UN expert says Vietnam needs plan B to combat climate change

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A girl digs in the sand for water in Gia Lai Province, located in Vietnam's Central Highlands, during the ongoing spell of record breaking heat

Vietnam has witnessed extreme weather of late and the government must act faster with determination to protect its people, says a UN climate change expert.

Koos Neefjes, climate change policy advisor of the United Nations Development Program (UNDP) in Vietnam, referred to the worst hailstorm ever recorded in Vietnam which injured 25 people and destroyed more than 8,100 houses in the northern province of Lao Cai on March 27 and the ongoing drought that has been plaguing the central and southern regions for months, as examples of the extreme climate conditions Vietnam has been enduring.

Neefjes was quoted as saying in an April 14 Tuoi Tre (Youth) report that Vietnam is experiencing more heavy downpours, along with harsher droughts, while the rising sea level threatens for example Can Tho, the Mekong Delta's major city.

"The country must increase its efforts to respond to climatic extremes even further as many of these extremes are getting worse," he told Thanh Nien News.

He also said Vietnam needs to prioritize climate change responses because it cannot protect every part at the same time, because resources are limited.

He compared Ho Chi Minh City and Ben Tre, a poor coastal province in the Mekong Delta which is suffering from saline water intrusion, saying that the country must choose what to protect first and with most investment: rice fields or large factories.

Such decisions will require assessment of industries' relative economic worth.

"Vietnam's government is putting a little everywhere, but that does not guarantee it will maximize protection and strengthening of the resilience of people, communities and businesses," Neefjes said.

He said adapting to climate change will require different measures in different areas, such as the relocation of certain coastal communities, and some of those areas can be used for mangrove forests.

Many countries are starting to make these kinds of tough choices, including his native Holland, which is known for its dykes but which has nevertheless had to leave some areas to flood, Neefjes explained.

The UNDP is helping Vietnam identify its most vulnerable communities, including some where families and villages may have to be relocated.

He said once people are resettled with most of them bound to be farmers there is a need to support them with alternative ways to make a living because there will often not be enough land available for agriculture.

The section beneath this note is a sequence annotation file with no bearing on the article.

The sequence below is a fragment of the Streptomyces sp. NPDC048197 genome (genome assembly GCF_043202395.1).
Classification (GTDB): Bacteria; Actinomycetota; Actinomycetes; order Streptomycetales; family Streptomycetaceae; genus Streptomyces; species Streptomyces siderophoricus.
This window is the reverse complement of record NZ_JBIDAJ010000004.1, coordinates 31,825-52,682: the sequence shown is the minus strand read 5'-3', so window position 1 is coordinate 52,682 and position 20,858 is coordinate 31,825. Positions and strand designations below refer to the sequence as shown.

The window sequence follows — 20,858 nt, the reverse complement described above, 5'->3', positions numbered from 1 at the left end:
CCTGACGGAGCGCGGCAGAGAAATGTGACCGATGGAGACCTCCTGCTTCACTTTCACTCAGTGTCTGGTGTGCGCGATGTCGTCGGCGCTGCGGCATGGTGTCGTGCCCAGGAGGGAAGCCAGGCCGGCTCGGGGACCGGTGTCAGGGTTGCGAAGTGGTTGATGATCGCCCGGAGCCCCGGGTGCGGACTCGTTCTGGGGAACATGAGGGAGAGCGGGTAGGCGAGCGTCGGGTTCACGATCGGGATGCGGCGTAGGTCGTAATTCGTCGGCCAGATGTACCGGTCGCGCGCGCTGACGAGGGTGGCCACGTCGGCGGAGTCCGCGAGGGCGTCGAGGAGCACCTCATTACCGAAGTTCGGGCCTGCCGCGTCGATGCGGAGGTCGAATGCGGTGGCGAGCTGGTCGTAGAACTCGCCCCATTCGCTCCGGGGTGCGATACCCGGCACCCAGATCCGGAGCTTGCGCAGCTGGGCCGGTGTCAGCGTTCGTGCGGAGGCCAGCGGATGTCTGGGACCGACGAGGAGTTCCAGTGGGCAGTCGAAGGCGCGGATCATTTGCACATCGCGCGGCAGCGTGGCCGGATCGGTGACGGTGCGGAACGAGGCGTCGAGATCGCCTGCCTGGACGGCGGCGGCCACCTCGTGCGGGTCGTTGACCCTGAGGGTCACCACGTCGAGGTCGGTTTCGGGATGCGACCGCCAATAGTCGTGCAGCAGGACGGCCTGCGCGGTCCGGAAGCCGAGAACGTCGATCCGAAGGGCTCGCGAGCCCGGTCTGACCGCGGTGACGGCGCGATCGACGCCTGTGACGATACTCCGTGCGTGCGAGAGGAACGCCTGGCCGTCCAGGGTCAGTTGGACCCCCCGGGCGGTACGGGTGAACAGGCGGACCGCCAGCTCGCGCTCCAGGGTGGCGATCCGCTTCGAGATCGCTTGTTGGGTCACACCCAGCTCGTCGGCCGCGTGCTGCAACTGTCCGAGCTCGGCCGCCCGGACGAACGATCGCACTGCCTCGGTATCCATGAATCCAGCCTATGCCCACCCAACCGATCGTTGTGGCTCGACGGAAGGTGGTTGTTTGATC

Such plans may have to include training and low interest loans to start businesses, and create opportunities for them to enjoy better lives than before.

Children should receive good education including computer training so they may find jobs more lucrative than farming when they grow up, he said.

Neefjes also said Vietnam needs to change its agricultural practices to limit damages associated with climate change.

The government needs to consider all potential risks in order to properly advise its farmers, he said, citing an example of cultivation in the northern mountainous region, which is cool enough for berries or grapes but that those crops can easily be destroyed by even a slight hailstorm, let alone one like the recent Lao Cai storm. Potatoes, on the other hand, may survive hailstorms better.

Farmers in the Mekong Delta, the country's rice basket, must be warned about worsening droughts in the future and may have to reduce their annual rice crops from three to two, or to switch to different crops that require less water, he said.

He added that droughts such in the south-central provinces of Binh Thuan and Ninh Thuan will render fish farming unadvisable, unless a sustainable water source is available.

Neefjes said every government agency and resident needs to consider the effects of climate change to come up with economic alternatives to how things have traditionally been done.

He said developed governments in the world have signed agreements that provide support to countries that are hit hardest by climate change, and that Vietnam has already received many cheap loans and grants.

But he also noted that there is not yet much evidence to suggest that the climate change money is reaching the communities where it is needed most.

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